'Call it synchronicity, supernatural or just plain coincidence, that's how my connection with Shu'ane began.'
'Once upon a time, I created an instrumental based on the phenomena we call 'Deja vu', which is something just about everyone has experienced.
Deja vu is like the way you feel when you first wake up in the morning, that place between your dreams and the coming day's reality. Deja vu flows with jazzy chords and a steady baseline behind a classic Nu Soul groove.
Shortly after completing Deja Vu, Lola Waxx Records approached me wanting to release the instrumental but also suggested a vocal version.
I agreed and scheduled time out to seek out a vocalist for the project. Three days before embarking on this task, I got a message via MySpace from a vocalist using someone else's profile! She said she had resonated strongly with Deja Vu and wanted to write a vocal version to it.
Call it synchronicity, supernatural or just plain coincidence, that's how my connection with Shu'ane began.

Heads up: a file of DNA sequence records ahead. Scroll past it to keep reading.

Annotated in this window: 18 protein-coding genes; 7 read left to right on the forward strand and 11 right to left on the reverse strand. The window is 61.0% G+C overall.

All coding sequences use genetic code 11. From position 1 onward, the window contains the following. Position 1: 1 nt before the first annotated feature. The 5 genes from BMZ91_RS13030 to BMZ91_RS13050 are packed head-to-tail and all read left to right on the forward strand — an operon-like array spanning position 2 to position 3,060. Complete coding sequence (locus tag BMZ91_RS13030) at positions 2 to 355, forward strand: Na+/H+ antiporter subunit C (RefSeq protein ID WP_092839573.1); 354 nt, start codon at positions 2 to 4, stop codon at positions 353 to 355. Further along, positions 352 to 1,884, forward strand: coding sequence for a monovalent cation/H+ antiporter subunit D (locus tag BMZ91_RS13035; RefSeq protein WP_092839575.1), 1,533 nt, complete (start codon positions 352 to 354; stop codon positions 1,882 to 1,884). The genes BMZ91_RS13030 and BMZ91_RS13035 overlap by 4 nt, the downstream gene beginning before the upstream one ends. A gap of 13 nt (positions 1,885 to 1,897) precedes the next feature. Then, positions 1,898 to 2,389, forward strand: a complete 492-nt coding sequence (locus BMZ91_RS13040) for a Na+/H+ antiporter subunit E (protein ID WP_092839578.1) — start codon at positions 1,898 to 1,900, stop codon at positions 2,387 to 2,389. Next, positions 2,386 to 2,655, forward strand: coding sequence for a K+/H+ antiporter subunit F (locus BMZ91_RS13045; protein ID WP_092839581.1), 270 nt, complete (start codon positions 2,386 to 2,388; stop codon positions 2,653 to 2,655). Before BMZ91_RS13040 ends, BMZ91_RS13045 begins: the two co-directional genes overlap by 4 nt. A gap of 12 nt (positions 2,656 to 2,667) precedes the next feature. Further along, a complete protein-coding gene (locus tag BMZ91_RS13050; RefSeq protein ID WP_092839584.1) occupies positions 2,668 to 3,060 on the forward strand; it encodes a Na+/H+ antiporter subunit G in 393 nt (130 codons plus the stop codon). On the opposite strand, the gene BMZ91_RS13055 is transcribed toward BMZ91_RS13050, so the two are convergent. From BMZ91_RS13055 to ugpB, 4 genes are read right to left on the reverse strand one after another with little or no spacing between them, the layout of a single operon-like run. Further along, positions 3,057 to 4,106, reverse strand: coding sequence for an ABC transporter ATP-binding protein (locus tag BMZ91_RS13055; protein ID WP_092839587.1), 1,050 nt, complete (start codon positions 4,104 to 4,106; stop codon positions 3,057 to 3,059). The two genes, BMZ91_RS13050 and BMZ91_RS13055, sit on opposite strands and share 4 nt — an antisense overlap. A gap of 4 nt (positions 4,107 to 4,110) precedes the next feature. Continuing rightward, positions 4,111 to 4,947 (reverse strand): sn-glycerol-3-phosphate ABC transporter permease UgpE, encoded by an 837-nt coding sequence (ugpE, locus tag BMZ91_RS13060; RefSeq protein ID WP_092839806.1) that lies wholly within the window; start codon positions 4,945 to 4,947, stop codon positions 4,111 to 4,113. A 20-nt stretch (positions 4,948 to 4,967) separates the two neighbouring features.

At first I thought the label had discretely put Shu'ane up to this, considering she was located in the UK and a stone's throw away from them. But I was wrong. I still have no idea how one can search through thousands of music profiles and find that needle in a haystack. Mystery abounding, I even mistakenly took her name for a male vocalist at first and was very pleasantly surprised when I was greeted on the phone that first day by the sweet and delightful unmistakeably female, Shu'ane.
The mechanics of long distance collaborations can be challenging. It's not that I'm a "control freak" of a producer, but not being there to make a suggestion here or there, or to object or confirm the direction, is a gamble. What happens if it's a bore? Or off key?
My story with Shu'ane proved to be the opposite of all that, silky smooth and right on the money from the get go.
We worked together very well by having weekly phone conversations, mailing back and forth mp3's, and Shu'ane spent many a night locked inside her apartment writing to the track. She went into the studio in London and dropped her vocals within the course of a few weeks and 'overnighted' me the files from her studio session. I was really surprised and impressed with the work she had done, and it was real pleasure to mix and master the final version of "Make Me Wanna Fly" here in Los Angeles.
Mystery and fortune lie somewhere between the 8,750 kilometres that separate Los Angeles from London, and the hand of fate and chance that shaped our powerful connection and artistic collaboration is somewhere in the mix too! Does this read like the stuff of fairy tales and hit records? Take it from me, this is only half the story, the mystery was only just starting to deepen.'
Armand Tulumello (Astral22) - Los Angeles - January 2008